Muamba was effectively dead for more than an hour when he collapsed following a cardiac arrest during an FA Cup match last year.
Now researchers have said that officials at games around the world should adopt a universal standard of emergency medical care, set out by the world's football governing body FIFA, to curb the potential for serious injuries and deaths.
Writing in the British Journal of Sports Medicine, the international panel of experts said there should be consistent standard in care available to players who need urgent medical attention for injuries or conditions such as sudden cardiac arrest.
Examining FIFA's emergency medical bag and the organisation's "11 steps to prevent sudden cardiac death", the experts said the recommendations create a "global standard for emergency preparedness".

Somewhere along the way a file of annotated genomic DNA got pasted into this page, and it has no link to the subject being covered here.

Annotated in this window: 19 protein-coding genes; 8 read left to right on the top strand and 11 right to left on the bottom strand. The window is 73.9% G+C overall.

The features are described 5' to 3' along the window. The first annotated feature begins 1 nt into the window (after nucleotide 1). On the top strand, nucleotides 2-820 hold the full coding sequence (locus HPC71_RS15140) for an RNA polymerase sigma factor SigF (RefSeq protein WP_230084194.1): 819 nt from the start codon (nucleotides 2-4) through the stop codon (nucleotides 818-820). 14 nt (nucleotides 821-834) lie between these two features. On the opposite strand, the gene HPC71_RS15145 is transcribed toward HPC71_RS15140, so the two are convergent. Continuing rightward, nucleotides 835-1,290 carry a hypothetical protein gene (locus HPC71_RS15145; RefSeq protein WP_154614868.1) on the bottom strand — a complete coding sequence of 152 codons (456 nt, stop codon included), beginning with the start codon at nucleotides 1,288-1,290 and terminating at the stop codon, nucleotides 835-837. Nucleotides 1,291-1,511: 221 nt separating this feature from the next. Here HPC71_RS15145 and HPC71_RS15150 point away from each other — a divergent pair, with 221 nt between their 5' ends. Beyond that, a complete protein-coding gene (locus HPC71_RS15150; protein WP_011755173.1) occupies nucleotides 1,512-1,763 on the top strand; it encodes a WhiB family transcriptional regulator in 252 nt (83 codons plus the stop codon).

They said the emergency care kits contain a comprehensive inventory of essential but generic equipment which can be used anywhere in the world at amateur or professional levels.
In June this year, the emergency medical bag was sent to all of the 209 member associations of FIFA.
And the guidance on sudden cardiac arrest - the leading cause of sudden death in football - outlines "fundamental measures" to prevent a player dying from the condition, the experts said.
They said: "The FIFA Medical Emergency Bag (FMEB) and FIFA 11 steps to prevent sudden cardiac death are part of a comprehensive preventative programme to appropriately manage sudden cardiac arrest and other acute life threatening or serious field-of-play medical emergencies.
"The FMEB is the proposed medical equipment standard to be provided at every football field and to be used when medical emergencies arise."